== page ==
How long do implants last? This is a common and appropriate question, since it takes an operation to replace them for any reason, including request for different size. No implants (by any of the three USA manufacturers) are intended to be lifetime devices. That being said, barring complications regarding size, position, contracture, or infection, we believe that the latest cohesive silicone gel implants will last much longer than the majority of their human recipients. They cannot “leak,” rarely have a manufacturer’s defect or rupture (requiring extreme injuring force or surgeon damage during insertion), and if kept from becoming bacterially contaminated at the time of surgery or subsequent dental work, they do NOT require “replacement” after ten years, or usually ever. We certainly have a significantly lower re-operation rate than the 47% in 7 years quoted in some of the implant manufacturer data. But then again, that data includes doctors of any type who decide they want to place implants, even without training and certification by the American Board of Plastic Surgery—hence, the higher numbers.
The surface of present-day breast implants can be smooth or textured, and the filler material silicone gel or saline. When silicone gel implants were used prior to the FDA restrictions of 1992, placement above the muscle was also the preferred implant position for many plastic surgeons. (Capsular contracture was also common.) Texturing the surface of the silicone gel implant reduced the incidence of capsular contracture in this position (above the muscle and just below the breast tissue).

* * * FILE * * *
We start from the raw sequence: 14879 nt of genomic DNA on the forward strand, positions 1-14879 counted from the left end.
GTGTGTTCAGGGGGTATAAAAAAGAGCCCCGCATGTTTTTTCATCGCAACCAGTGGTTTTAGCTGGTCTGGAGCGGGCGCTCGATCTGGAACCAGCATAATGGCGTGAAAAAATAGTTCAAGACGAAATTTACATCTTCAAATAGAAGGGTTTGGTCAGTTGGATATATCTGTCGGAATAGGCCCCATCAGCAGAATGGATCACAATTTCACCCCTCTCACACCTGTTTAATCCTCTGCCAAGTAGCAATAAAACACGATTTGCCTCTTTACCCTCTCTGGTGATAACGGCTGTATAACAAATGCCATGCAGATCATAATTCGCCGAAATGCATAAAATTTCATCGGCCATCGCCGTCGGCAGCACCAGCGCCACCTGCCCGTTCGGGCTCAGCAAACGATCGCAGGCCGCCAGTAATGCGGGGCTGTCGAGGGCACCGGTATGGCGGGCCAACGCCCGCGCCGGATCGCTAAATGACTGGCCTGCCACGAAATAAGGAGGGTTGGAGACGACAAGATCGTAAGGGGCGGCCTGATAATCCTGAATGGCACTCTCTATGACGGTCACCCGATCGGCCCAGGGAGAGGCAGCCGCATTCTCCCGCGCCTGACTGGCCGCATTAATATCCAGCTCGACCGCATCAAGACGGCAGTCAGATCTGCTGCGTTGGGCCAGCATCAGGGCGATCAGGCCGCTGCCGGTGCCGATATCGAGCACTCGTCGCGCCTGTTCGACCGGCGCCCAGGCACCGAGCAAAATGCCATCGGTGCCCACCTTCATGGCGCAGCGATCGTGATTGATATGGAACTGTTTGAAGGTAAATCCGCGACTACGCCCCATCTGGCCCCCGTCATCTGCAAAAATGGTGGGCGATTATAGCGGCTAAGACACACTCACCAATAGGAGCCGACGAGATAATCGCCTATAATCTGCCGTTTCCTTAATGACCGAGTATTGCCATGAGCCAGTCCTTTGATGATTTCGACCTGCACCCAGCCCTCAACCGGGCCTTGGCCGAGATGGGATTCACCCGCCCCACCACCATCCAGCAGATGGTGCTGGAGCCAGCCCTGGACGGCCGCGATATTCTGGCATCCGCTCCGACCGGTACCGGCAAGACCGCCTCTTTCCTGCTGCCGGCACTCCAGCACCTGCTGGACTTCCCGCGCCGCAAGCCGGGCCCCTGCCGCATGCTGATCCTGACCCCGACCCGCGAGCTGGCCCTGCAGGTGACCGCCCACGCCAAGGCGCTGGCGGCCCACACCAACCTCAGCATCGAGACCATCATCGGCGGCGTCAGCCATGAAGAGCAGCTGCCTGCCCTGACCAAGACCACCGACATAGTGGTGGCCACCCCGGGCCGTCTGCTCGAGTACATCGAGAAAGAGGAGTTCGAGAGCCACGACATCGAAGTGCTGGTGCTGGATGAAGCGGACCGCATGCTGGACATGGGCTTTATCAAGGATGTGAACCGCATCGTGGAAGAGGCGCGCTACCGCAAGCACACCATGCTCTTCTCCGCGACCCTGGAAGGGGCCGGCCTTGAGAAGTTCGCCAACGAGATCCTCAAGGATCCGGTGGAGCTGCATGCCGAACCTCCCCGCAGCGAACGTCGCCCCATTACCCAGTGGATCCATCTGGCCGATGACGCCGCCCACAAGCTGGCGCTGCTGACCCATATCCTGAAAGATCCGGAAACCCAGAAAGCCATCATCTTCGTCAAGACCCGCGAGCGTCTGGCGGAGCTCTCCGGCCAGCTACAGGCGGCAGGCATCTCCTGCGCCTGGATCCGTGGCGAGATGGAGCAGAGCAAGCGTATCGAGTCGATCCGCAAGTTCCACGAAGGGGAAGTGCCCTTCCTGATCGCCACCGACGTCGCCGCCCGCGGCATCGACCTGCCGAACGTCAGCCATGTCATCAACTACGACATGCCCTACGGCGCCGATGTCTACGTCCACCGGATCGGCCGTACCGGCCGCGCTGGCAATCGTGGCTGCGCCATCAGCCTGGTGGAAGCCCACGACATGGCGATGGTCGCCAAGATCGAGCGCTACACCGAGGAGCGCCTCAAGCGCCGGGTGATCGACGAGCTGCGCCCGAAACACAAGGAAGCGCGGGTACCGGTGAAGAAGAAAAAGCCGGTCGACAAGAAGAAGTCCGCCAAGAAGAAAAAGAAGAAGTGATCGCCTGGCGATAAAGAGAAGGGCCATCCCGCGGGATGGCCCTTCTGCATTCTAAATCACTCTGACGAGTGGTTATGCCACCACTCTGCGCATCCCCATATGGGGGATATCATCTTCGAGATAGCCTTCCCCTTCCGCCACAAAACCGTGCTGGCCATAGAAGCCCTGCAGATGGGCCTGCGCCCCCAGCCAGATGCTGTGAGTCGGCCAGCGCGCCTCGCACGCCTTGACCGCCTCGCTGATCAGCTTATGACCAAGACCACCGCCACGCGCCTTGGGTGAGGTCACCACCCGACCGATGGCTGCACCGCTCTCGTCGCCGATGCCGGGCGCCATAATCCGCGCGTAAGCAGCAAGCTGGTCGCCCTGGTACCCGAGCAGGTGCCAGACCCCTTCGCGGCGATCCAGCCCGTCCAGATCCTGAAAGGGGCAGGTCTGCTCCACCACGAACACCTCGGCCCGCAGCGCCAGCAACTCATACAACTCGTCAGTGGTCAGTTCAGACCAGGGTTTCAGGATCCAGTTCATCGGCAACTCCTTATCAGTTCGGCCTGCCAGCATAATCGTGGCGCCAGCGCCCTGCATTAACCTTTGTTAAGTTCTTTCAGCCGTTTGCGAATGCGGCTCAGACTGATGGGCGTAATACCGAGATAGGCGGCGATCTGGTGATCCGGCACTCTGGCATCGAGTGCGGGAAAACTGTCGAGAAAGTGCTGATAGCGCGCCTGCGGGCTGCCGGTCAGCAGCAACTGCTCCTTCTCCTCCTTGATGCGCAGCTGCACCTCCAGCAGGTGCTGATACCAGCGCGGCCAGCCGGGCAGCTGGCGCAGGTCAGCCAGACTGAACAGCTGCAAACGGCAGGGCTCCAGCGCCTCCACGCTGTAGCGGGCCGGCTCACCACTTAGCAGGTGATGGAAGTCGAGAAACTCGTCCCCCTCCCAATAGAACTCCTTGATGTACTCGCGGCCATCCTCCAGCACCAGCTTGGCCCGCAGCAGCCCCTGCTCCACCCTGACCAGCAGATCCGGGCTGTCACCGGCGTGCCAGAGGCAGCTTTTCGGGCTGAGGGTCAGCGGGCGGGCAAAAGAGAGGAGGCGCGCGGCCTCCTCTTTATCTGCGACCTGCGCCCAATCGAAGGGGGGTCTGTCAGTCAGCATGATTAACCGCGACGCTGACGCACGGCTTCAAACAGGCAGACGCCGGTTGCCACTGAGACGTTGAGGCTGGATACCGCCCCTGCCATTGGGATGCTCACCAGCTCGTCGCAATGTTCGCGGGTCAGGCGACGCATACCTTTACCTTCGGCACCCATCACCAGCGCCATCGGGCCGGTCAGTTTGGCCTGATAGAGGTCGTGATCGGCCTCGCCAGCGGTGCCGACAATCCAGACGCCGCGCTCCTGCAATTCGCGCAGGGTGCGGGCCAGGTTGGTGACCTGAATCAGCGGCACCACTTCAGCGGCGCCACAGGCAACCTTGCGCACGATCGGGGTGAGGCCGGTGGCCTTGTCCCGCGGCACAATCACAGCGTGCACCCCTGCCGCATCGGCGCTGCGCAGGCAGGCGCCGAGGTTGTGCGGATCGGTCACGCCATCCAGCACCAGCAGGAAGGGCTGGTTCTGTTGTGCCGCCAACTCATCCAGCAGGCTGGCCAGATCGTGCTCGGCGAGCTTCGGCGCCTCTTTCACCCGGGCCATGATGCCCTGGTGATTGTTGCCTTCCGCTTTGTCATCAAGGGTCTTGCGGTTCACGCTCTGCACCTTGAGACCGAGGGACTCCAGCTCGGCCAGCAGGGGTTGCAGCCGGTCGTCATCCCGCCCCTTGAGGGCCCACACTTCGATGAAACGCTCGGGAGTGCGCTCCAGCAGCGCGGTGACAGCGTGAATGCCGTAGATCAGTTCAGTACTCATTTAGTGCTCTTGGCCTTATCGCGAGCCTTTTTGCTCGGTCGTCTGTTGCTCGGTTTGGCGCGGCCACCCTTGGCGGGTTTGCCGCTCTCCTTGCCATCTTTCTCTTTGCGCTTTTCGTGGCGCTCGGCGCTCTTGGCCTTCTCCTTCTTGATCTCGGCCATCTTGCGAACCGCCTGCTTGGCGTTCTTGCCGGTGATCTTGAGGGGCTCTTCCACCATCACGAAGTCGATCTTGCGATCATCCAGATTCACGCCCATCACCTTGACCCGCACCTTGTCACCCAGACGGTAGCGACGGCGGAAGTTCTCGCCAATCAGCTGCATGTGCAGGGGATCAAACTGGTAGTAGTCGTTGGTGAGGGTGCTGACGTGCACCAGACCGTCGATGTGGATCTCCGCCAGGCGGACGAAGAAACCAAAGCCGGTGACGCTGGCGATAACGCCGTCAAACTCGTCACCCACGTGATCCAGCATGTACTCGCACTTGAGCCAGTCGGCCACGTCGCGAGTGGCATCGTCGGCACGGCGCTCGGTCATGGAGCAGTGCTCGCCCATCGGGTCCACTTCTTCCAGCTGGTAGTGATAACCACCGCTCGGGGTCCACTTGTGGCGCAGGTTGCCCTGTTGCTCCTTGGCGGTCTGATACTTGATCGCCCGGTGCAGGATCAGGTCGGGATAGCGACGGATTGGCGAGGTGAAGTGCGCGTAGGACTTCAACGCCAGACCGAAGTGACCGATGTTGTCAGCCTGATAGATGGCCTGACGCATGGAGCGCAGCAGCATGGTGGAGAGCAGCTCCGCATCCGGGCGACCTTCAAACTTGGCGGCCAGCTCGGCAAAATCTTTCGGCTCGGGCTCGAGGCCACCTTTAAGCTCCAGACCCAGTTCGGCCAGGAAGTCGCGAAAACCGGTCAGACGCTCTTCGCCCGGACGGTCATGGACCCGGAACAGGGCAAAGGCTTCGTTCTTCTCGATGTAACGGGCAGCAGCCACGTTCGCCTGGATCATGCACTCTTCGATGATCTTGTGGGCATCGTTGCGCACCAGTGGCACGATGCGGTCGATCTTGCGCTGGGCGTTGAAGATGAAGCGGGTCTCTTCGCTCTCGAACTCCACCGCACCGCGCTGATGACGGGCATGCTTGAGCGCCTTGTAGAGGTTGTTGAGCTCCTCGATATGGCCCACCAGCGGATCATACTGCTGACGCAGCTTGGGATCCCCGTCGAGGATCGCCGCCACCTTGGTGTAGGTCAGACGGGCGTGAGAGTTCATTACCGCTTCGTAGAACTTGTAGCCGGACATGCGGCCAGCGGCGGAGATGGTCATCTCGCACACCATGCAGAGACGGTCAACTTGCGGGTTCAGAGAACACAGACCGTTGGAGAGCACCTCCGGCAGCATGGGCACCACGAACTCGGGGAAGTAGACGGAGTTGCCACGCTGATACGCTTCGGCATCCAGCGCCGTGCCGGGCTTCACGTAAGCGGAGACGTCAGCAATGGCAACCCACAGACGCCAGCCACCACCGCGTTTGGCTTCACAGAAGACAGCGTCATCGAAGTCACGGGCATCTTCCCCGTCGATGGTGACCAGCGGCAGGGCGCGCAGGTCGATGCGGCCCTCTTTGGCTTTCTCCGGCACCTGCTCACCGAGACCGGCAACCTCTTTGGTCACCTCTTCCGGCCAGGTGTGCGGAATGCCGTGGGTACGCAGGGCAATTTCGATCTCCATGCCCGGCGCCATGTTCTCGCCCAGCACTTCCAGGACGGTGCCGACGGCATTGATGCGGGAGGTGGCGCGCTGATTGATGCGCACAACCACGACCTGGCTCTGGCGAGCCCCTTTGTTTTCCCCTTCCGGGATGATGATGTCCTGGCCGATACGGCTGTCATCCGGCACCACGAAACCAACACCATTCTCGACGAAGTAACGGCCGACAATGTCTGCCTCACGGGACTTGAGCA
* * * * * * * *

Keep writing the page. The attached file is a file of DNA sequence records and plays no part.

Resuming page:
Once the FDA restriction on silicone gel implants led to the increased use of saline-filled implants, placement above the muscle led to unacceptable wrinkling that could sometimes be felt or seen. This caused most plastic surgeons to place saline breast implants below the muscle to increase tissue coverage and reduce these concerns. Even placement of saline-filled implants below the muscle will not always eliminate implant wrinkles, particularly in thin patients and/or patients with very little overlying breast tissue. Now that silicone gel implants are again available, more patients will be able to avoid the “water-balloon” feel and rippling seen in some saline implant patients. Although each patient’s circumstances are unique, our experienced plastic surgeons frequently use silicone breast implants to provide the most natural looking results. Of course, at Minneapolis Plastic Surgery, Ltd., we will help you determine the appropriate size, shape, surface configuration, and filler material to meet your needs.